Since MyVoice’s creation and first place prize at the ASEE conference, all of the team members have graduated. Still, Aleman said that the project is not history.
“We got it to work, but we hope to work with someone to implement this as a product,” Aleman said. “We want to prove to the community that this will work for the hearing impaired.”
“We are proud of such a contribution to society through MyVoice, which breaks the barrier between deaf community and common society,” added Attarzadeh.
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Australian start-up, Lingmo International, has brought us one step closer to the science-fiction dream of a universal translator earpiece. The Translate One2One, powered by IBM Watson artificial intelligence technology, is set to be the first commercially available translation earpiece that doesn’t rely on Bluetooth or Wi-Fi connectivity.
Translation technology has been rapidly progressing over the past few years. Both Google and Skype have been developing, and constantly improving, both text-to-text and speech-to-speech systems, and the current Google Translate app offers fantastic translation functionality through your smartphone, but we haven’t seen that transferred into something like an earpiece until very recently.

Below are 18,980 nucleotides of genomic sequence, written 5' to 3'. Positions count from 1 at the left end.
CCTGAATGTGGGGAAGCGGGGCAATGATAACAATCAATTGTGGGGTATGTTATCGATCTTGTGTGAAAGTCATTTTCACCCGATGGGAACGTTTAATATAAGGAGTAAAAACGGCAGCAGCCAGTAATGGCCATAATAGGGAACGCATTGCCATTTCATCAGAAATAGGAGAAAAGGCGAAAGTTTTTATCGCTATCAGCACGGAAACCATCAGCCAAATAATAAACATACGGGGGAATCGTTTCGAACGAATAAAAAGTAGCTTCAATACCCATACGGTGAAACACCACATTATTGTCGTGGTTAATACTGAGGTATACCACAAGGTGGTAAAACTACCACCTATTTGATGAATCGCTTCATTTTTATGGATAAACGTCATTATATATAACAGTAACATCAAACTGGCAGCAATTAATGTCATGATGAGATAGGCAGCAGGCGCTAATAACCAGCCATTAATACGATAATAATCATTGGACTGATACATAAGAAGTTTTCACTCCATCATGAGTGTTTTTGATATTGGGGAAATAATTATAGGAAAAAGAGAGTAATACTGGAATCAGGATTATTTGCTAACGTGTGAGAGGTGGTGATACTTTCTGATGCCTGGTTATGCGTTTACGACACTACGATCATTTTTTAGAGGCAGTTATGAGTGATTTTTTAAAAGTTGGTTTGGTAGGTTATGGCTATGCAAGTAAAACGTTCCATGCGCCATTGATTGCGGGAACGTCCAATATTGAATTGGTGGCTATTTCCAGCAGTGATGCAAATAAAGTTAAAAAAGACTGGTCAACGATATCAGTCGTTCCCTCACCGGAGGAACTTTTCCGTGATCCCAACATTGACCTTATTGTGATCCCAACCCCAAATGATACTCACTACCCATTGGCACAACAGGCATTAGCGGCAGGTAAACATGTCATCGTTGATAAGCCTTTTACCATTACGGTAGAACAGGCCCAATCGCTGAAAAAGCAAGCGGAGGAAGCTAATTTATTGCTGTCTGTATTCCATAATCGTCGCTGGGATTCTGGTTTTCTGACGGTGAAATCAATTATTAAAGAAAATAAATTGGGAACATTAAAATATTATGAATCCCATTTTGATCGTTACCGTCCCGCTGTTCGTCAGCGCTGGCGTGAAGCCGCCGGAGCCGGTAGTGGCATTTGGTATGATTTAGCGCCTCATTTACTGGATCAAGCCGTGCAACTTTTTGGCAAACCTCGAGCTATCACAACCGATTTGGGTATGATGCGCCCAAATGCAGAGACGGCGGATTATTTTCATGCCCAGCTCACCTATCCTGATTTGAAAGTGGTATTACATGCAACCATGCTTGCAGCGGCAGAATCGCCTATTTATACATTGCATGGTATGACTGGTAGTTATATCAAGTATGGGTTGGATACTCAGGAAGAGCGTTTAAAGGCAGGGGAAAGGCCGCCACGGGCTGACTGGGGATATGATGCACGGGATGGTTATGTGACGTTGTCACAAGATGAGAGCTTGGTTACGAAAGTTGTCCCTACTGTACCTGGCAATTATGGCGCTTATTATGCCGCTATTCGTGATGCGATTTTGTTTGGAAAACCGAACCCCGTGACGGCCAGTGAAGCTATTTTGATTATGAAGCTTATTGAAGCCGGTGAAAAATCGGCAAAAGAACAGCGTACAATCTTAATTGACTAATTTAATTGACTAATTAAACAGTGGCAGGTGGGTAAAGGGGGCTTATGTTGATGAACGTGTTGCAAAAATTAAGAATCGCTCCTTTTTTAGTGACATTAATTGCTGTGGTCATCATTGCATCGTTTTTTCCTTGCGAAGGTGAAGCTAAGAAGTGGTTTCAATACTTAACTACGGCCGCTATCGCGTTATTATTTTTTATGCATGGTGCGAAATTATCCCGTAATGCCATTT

Last year, Waverly Labs launched its Pilot earpiece, which communicates with an app via Bluetooth to offer near real-time speech-to-speech translation. Waverly Labs made US$5 million from its initial Indiegogo campaign, and is set to ship the first round of pre-orders later this year. The handheld ili translator also promises Wi-Fi-free language translation when it launches in October.